Rural Family Practice Physician Chosen as Surgeon General

President Obama has chosen a little-known family practice physician who runs a small clinic in a rural community on Alabama’s Gulf Coast as his Surgeon General of the United States.  She is Dr. Regina Benjamin,  who has spent her career tending to the healthcare needs of the poor.  According to Obama, “When people couldn’t pay, she didn’t charge them.  When the clinic wasn’t making money, she didn’t take a salary for herself.”artbenjaminnominationgi

Dr. Benjamin has committed herself to fighting the preventable illnesses that prematurely took the lives of both her parents, as well as her brother and sole sibling.  According to Dr. Benjamin, “I cannot change my family’s past, but I can be a voice to improve our nation’s healthcare for the future.”

Dr. Benjamin’s medical education was paid for by the National Health Service Corps, a federal program where students agree to pay back by working in areas that lack physicians for a specified time.  To honor that obligation, she founded the not-for-profit Bayou La Batre Rural Health Clinic in 1990 in the fishing village of Bayou La Batre, AL.  She remains the practice’s CEO.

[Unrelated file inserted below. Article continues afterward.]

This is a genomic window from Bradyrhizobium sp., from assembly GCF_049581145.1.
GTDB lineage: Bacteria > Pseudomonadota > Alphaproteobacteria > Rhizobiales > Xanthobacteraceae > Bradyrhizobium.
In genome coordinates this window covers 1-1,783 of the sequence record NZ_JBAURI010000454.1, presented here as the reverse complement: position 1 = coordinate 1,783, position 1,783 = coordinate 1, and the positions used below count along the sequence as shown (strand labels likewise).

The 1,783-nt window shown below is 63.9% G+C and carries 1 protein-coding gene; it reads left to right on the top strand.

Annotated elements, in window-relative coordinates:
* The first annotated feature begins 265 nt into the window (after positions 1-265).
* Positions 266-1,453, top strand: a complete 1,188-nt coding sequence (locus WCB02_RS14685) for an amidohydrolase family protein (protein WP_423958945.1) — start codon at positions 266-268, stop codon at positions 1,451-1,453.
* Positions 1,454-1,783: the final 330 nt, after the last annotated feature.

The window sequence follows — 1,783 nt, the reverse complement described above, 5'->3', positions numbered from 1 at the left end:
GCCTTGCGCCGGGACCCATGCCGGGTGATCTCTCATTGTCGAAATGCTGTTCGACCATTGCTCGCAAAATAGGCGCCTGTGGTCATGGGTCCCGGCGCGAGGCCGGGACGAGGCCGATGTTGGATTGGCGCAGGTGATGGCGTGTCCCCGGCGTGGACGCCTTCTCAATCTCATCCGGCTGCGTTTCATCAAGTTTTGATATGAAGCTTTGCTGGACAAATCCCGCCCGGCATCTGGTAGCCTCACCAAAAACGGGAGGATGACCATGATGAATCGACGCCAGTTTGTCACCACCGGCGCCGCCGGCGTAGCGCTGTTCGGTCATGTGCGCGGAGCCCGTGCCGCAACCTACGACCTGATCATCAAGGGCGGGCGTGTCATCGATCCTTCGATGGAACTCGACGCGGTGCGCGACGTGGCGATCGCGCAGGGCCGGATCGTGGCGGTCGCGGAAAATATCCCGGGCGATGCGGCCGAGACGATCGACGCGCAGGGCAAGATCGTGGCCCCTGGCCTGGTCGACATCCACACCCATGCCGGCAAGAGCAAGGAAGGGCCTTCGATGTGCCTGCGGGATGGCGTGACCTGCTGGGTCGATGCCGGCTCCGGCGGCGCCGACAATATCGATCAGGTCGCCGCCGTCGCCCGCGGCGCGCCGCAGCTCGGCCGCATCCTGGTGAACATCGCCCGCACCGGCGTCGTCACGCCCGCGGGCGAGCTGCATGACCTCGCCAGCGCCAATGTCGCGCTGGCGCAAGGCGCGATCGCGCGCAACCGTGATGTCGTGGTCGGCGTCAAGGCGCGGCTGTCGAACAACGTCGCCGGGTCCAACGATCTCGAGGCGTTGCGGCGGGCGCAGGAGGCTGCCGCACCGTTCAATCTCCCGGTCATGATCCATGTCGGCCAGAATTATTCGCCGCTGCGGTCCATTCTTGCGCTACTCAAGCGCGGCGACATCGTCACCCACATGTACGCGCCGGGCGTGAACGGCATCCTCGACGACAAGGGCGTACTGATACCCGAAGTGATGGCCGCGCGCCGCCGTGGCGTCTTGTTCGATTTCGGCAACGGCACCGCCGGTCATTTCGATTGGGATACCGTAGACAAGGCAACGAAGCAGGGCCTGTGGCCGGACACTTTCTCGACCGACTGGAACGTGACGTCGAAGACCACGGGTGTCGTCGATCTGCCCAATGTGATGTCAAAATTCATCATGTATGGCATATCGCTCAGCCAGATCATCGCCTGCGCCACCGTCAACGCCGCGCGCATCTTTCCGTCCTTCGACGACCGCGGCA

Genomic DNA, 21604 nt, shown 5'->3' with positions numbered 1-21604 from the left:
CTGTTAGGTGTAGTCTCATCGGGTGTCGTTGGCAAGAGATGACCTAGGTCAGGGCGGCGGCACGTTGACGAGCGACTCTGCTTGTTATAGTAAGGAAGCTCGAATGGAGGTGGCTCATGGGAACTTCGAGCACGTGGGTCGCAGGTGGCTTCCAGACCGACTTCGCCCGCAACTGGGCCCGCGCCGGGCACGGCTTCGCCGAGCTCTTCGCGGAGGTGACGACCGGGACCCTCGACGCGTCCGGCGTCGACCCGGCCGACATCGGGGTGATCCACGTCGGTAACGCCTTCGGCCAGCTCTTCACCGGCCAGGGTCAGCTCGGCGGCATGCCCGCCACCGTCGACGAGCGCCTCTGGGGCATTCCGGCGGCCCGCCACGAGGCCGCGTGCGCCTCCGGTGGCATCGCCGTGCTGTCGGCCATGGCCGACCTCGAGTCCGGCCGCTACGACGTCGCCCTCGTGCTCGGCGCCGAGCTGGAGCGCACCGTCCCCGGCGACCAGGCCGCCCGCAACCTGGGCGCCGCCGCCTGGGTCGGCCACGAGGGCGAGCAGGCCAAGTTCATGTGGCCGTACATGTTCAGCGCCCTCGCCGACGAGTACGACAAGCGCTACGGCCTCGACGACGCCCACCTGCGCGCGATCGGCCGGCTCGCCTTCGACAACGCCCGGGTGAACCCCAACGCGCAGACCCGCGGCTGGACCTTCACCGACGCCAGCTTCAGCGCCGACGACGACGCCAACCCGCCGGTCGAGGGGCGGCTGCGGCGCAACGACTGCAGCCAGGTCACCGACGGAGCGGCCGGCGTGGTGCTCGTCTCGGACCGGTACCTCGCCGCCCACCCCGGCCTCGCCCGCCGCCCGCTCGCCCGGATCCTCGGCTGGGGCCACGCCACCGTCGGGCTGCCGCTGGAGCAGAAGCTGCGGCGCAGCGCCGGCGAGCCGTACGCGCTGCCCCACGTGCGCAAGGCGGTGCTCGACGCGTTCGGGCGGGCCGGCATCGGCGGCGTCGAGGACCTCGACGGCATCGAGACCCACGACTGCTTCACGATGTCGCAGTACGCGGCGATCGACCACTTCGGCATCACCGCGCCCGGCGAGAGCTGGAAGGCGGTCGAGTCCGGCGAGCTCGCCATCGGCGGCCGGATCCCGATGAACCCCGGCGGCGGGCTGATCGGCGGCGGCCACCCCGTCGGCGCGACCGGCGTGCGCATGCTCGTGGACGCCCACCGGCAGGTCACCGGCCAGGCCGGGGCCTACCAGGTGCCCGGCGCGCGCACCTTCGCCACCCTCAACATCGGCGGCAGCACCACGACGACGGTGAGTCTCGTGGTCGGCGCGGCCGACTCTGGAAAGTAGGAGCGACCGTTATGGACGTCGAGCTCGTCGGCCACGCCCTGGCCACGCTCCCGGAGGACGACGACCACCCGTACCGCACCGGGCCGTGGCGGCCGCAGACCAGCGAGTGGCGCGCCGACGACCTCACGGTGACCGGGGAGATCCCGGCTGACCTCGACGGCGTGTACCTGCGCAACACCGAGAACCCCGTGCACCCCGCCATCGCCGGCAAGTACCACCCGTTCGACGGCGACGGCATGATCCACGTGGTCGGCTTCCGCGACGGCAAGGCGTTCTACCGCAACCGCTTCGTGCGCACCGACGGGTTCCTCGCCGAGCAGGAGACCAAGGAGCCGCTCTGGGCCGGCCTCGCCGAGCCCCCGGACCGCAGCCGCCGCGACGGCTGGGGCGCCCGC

The clinic, which was heavily damaged by Hurricanes Georges and Katrina, burned to the ground several years ago.  Every time, Dr. Benjamin rebuilt, even if it meant mortgaging her house or maxing out her credit cards.  Despite the setbacks, Dr. Benjamin remains dedicated to providing quality healthcare to the village’s 2,500 residents.

Benjamin is a stark contrast to Obama’s first nominee for Surgeon General – Sanjay Gupta, a glamorous TV personality and globe-trotting neurosurgeon who raised the hackles of Senators and withdrew his nomination.

The Surgeon General post, which is used primarily as a bully pulpit on healthcare initiatives, requires Senate confirmation.

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